6. Keep changing the world with passion and fun!

As you may know, the Money 20/20 Hackathon is now the premier event for the best hackers representing financial services and commerce technology. In case you haven't heard, Vantiv has established itself firmly into the eye of the Money 20/20 Hackathon ecosystem. We are bringing along some of the most fun, innovative and challenging hardware sets to this years event. In order to equate the output we are asking you hackers to combine your PASSION with COMMERCE to change and solve one of the worlds largest challenges. Here is a sampling of the hardware pieces we have brought along to aid you in your quest. These devices are:


Let's take a look at a couple of these and see if we can't drum up some of the creative juices of your internal hacker.


  • Nao Robot
    • What can you do with a little 58cm tall, endearing humanoid? The thing I want to stress here is how life-like this robot is. It can bring out the empathetic aspect of robotics, that is, if robot empathy is a real thing; we are trending towards the singularity, are we not?  If you haven't read our overview on the robot you should, and remember that for the hackathon, you don't even need the robot to start coding a solution to change the world, you can do it right from the Choregraphe simulator. Just take a peak at the NAO documentation and I'm sure your interest will be piqued. The video below can help to get some ideas about the capability of this robot and how human like it is. Perhaps you could create a robot therapist that learns, make its patients happy, introspects on their emotional needs, all for a small recurring fee?


  • Cubelets
    • IoT hype got you down? Plugin with these easily programmable devices and create the next connected simulation universe. These Cubelets are programmable robot blocks and the amazing part about these is that you don't need to know about actuators, logic boards and photosensors to make a functional machine. All of these Cubelets connect with a magnetic base, and by connecting them you can create a larger robot or machine.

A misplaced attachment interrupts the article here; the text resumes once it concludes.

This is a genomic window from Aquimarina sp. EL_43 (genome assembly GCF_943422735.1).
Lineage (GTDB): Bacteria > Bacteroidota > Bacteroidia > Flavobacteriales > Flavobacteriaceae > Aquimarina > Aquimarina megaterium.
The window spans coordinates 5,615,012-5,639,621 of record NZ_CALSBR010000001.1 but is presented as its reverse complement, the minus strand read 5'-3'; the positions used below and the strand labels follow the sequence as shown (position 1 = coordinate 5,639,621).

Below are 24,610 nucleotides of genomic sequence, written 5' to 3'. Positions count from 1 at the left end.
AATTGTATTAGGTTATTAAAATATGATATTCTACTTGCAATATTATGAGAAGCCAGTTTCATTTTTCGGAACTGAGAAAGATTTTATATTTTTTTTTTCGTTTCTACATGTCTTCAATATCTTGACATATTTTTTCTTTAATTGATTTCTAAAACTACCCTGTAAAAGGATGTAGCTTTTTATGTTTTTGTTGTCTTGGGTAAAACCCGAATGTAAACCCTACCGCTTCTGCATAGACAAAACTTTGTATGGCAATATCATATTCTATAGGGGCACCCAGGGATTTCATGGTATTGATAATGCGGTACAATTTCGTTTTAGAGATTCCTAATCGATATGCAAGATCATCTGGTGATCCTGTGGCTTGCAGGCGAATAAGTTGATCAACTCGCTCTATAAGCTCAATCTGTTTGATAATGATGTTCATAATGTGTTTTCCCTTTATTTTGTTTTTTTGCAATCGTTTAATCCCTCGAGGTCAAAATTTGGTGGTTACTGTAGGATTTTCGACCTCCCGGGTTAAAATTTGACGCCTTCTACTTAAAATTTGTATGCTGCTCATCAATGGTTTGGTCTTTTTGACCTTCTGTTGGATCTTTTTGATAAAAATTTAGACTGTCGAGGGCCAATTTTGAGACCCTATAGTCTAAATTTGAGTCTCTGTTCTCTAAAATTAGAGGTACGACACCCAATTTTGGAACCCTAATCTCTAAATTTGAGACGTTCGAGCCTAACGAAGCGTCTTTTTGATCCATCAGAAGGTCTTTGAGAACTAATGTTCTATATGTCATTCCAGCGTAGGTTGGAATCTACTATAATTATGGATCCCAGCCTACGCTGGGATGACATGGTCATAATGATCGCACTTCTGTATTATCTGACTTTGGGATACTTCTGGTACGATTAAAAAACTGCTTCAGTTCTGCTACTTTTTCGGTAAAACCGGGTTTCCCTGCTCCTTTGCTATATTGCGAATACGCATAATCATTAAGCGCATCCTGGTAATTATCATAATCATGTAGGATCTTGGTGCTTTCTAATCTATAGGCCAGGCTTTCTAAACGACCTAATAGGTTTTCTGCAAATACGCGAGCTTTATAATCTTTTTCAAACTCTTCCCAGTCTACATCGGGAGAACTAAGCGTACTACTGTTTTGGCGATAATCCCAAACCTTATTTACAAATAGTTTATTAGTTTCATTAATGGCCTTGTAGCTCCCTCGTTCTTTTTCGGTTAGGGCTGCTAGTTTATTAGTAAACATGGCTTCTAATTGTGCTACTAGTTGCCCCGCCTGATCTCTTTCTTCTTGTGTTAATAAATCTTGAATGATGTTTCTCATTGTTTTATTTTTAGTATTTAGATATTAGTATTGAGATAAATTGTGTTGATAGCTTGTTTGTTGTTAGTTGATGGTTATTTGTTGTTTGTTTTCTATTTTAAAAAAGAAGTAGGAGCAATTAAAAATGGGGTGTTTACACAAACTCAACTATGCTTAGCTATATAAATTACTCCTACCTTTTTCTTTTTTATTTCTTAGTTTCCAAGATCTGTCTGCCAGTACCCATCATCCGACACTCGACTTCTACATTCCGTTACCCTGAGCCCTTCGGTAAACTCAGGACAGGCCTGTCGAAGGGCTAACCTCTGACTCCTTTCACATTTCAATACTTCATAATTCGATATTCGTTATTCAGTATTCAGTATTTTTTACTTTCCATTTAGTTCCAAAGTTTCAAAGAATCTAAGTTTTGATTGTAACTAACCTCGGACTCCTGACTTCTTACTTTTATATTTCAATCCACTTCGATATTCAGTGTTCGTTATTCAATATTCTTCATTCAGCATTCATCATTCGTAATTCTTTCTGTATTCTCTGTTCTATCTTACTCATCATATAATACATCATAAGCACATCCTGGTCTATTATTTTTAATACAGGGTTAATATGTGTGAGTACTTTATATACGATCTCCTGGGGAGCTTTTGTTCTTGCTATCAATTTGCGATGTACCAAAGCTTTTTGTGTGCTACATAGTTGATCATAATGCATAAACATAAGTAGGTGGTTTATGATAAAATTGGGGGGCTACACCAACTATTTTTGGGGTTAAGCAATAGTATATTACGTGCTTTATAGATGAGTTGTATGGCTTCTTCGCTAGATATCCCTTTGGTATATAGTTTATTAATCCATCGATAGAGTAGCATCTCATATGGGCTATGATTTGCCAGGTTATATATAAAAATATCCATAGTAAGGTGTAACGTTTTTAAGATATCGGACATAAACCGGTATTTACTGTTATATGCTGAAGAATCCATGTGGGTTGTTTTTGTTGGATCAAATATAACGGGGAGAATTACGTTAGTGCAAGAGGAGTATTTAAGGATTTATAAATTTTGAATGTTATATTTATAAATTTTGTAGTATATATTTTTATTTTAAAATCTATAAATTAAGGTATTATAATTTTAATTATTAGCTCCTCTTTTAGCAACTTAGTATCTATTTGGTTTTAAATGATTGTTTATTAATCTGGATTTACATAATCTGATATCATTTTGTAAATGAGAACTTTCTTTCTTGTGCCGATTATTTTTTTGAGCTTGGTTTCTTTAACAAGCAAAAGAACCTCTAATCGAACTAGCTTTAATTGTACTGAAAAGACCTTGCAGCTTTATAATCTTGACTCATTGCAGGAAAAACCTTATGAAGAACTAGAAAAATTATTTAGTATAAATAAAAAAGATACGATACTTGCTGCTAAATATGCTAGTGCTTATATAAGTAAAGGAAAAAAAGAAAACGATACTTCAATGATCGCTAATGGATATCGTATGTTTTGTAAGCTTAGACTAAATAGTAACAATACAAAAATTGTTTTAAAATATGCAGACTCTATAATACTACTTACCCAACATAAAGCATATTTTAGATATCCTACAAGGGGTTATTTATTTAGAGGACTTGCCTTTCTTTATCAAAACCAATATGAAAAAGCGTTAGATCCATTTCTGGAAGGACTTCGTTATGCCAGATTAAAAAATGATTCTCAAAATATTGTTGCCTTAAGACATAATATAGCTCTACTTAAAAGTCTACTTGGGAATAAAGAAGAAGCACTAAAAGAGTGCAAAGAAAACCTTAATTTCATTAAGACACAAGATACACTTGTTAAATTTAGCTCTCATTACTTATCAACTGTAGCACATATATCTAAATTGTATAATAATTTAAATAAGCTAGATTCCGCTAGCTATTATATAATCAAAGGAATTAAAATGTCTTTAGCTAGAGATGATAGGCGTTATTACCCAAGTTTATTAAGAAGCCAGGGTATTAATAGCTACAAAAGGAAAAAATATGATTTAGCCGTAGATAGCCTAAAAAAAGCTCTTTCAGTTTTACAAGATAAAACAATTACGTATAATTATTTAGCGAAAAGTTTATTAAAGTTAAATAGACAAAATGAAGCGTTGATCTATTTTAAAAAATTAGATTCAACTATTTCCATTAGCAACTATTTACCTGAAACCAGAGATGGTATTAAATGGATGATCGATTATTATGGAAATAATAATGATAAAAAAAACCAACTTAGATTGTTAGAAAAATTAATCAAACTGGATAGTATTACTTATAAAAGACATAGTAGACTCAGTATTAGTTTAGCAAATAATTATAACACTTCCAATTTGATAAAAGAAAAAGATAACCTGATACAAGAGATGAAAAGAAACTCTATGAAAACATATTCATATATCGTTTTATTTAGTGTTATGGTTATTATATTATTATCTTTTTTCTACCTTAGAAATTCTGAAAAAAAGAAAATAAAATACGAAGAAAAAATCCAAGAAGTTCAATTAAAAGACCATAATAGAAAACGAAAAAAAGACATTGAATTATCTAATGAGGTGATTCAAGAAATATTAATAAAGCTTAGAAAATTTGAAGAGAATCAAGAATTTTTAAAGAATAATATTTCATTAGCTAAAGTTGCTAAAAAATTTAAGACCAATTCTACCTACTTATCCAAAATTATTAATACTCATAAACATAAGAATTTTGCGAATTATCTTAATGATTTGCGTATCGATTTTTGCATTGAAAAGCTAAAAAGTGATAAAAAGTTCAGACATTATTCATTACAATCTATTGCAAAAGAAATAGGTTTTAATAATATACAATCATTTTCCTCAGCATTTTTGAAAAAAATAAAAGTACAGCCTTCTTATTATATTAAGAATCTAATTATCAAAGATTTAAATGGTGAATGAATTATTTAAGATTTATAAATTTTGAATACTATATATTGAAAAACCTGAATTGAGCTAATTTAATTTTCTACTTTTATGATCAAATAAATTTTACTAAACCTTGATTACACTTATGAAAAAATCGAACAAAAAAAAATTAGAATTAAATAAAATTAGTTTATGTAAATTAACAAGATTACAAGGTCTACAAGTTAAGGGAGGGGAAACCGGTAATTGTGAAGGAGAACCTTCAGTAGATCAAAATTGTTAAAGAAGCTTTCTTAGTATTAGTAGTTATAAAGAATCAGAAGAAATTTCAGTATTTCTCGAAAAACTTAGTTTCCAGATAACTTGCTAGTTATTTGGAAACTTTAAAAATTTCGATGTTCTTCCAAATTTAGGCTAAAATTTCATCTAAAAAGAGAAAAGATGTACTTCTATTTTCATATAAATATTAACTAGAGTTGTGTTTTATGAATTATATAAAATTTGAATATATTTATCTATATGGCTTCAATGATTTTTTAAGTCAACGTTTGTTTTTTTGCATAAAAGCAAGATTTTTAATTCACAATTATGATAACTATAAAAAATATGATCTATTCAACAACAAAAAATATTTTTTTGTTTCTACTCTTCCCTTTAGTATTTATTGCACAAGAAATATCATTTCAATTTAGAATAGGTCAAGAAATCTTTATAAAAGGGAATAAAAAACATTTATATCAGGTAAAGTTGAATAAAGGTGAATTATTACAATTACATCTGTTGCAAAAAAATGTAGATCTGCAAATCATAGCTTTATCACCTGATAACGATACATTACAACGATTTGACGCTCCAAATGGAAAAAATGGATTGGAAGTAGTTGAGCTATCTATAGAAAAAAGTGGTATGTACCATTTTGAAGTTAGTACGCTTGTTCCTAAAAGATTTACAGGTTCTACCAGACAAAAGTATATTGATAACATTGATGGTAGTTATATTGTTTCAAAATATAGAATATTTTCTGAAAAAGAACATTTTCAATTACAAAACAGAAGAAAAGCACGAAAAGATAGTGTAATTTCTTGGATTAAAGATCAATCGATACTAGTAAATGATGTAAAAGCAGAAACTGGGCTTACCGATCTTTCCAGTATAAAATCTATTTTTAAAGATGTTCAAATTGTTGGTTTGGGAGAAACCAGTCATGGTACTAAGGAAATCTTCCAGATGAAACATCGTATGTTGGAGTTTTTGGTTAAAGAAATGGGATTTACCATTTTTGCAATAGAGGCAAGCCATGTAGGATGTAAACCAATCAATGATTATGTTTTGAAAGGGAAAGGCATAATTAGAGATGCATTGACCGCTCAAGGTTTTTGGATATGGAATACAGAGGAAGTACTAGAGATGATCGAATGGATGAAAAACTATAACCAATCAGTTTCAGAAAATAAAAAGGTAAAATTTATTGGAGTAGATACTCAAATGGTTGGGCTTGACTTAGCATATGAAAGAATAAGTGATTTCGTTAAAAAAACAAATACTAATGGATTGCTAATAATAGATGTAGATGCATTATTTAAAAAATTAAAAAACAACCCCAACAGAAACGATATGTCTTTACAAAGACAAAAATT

Lets chat a little about what Cubelets exist and what you could do with them. A good starting Cubelet is the battery Cubelete, it provides power for your robot and even has a switch to turn the power on/off. Black Cubelets are known as sense Cubelets and they take input from things like light, distance and temperature. They then turn this "sense" into a number. The transparent Cubelets are called act Cubelets and they function as outputs. They can do things like light up, spin around or make audible cues. The colored Cubelets are like tiny I/O devices (or little brains) which can take in data and modify the output.


      The act Cubelets can use the number generated (as mentioned above) from the sense Cubelet to create or take an "action". These numbers are being sent through the "system" all the time and are what makes the larger robot/machine behave the way it does. As the numbers come in, the colored "think" Cubelets will modify the numbers from the other cubes giving a large variety of programmable actions you can take. You can explore some of the individualized functions of these Cubelets by browsing them here. Don't worry you won't need to purchase these, that is where we come in.


      What can you come up with to make Cubelets + Passion + Commerce = Your 20/20 Solution? The possibilities are endless. If you haven't read our Cubelets deep dive, please check it out here. Below is a little video for some Cubelets knowledge and inspiration:


Come take on our challenge statement as you battle it out for your $125k share of the pie. Dive into the vast set of hardware and software available to translate your passion for commerce into reality.